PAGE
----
Monday, October 17, 2016

Why I Don't Read Much About Homeschooling Anymore

Ramona, when she was three. 

(I originally posted this three years ago):

I have a confession: I don't read much about homeschooling anymore.

Not because there aren't a million inspirational, wise, funny, interesting homeschoolers out there (there are, and you should definitely read them.) And not because there aren't terrific books, and stories, and ideas. They're all over the place.

And it's not because I've got everything figured out. I don't. I have my own blind spots, failures, regrets, worries, selfishness, and pride.

It's just that, well, I've got it figured out.

Not IT. Not "Life in all of its glorious meaning and the perfect way to live, breathe, and homeschool, parent, and exist on a day to day basis without stress or strife, pride, or judgement."

No, no, no. No one has that figured out, people.

The "it" I have figured out is my style. My strengths and weaknesses. My husband's style. My daughters -- their styles, strengths, and weaknesses. We took that stuff and ran with it, knowing the years would go quickly, there would be gaps, standards may have to be lowered, a la Dave Barry, that it will not be perfect, and there would be times I'd think I couldn't do it.

The "it" I know is this: one of the reasons we started homeschooling was to treat our kids as individuals, and individuals don't fit neatly into pre-cut boxes labeled "homeschooler." They will not uniformly love math, grow up to be astronauts, priests, or nuns, get certain scores on ACT tests, or live their faith and their lives so perfectly that they will be mistaken for the Blessed Mother. Not all homeschoolers will love reading, play sports, or even enjoy the company of other homeschoolers (because that depends on what kind of individual that other homeschooler is, right?)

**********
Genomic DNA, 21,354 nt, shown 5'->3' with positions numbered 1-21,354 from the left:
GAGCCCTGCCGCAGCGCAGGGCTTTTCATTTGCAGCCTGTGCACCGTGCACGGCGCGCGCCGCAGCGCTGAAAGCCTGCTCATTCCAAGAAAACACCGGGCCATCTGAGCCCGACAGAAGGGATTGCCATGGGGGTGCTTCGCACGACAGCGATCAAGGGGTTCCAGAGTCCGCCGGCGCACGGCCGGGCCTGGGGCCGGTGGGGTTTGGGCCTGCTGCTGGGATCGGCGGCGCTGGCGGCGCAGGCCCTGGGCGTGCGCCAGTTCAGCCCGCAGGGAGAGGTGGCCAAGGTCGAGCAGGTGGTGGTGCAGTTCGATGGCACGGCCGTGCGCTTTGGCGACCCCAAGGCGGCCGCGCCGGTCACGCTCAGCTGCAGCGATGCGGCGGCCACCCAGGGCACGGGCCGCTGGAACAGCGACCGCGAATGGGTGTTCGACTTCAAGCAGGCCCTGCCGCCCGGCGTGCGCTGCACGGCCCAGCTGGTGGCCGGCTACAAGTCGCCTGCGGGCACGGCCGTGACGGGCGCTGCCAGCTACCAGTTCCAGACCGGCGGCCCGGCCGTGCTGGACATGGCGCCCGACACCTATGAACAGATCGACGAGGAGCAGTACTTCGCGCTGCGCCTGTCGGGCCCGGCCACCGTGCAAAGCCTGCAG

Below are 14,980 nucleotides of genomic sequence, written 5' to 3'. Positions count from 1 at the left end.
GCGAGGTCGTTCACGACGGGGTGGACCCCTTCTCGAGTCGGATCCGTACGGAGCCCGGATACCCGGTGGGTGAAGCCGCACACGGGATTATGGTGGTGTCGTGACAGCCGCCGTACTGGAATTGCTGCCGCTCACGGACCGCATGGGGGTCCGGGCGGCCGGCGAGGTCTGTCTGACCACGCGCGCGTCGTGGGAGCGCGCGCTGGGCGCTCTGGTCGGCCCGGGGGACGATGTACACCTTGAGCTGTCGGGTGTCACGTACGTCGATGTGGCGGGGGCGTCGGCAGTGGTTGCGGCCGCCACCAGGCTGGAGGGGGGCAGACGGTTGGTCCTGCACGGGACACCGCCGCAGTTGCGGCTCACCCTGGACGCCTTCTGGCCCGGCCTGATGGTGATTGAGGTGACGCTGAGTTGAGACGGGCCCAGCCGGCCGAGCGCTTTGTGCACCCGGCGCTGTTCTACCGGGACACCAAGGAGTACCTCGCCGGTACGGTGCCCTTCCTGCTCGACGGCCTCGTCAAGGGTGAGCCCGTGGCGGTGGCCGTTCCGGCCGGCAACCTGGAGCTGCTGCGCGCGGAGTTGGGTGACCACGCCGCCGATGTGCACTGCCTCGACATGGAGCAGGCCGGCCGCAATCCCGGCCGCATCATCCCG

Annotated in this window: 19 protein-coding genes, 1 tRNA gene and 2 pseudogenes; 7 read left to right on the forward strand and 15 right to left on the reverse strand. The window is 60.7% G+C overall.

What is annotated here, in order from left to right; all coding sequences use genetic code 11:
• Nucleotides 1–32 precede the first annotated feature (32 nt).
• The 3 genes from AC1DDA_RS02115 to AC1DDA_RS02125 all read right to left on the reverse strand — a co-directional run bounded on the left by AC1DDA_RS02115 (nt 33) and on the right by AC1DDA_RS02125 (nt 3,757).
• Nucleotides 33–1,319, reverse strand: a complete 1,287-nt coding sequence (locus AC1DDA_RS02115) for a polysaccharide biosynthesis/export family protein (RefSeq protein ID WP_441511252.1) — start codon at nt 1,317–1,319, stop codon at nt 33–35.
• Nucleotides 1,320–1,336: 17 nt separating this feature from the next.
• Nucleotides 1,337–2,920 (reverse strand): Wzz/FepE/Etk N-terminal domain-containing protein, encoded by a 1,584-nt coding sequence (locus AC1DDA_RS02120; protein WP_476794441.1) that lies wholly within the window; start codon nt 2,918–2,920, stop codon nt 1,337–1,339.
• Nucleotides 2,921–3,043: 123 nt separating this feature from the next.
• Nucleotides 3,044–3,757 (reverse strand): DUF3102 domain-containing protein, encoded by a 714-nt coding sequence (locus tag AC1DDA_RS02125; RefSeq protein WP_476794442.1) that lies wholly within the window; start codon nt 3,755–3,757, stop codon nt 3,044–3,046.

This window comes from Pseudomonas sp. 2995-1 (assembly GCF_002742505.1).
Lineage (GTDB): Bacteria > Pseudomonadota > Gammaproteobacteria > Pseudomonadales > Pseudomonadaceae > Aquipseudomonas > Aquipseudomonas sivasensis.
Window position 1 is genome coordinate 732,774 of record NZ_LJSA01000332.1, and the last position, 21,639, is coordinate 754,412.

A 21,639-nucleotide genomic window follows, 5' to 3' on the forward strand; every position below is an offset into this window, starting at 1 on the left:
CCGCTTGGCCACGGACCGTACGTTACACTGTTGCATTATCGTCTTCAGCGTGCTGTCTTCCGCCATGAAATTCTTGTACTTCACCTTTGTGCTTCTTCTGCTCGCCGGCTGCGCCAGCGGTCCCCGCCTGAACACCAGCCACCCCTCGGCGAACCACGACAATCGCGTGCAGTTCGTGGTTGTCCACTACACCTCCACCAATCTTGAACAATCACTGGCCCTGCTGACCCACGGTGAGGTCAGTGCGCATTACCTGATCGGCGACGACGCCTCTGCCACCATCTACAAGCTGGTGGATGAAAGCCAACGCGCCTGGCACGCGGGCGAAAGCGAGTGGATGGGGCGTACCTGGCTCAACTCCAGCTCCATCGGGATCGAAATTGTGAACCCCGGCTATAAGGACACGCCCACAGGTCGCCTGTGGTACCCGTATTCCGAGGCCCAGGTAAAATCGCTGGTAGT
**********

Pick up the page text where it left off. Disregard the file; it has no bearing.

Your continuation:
My kids are just individuals. They're just people. Sometimes they're as weird and different and out of the mainstream as their dad and I are; sometimes they flow with the mainstream quite nicely. Sometimes they are helpful and giving beyond belief, sometimes they are selfish. Some days they're blissful and feel blessed, some days they are sad and feel put-upon.

Hey...they're just like me. They fit neatly into the box called "Fallen Human."

And homeschooling is just one way to educate fallen humans. It's a way we love, to be sure. It's a way that I think can work beautifully, despite its challenges, for a lot of people. But I also know it's not for everyone.

It is, however, a way of life that has allowed Atticus and me to stay focused on our main goal in life: relationship.

Our relationship with each other.
Relationship with our kids.
Relationship with God.

To sum it up, I guess the only thing I have figured out is that I love this busy, weird, individual life we're living, and I know that there's not a singly perfect way to live it. I long ago let go of caring what our homeschool looks like to the world. We know it's working out (in that fallen, messy way), and that's what counts the most to us.

Thanks, Atticus, Anne-with-an-e, Betsy Ray, and Ramona, for caring as much about our relationships as I do.

And now? I'm tired, so I'm going to have another cup of coffee. Because I have a huge blind spot when it comes to whether or not I've had too much caffeine.


Liz said...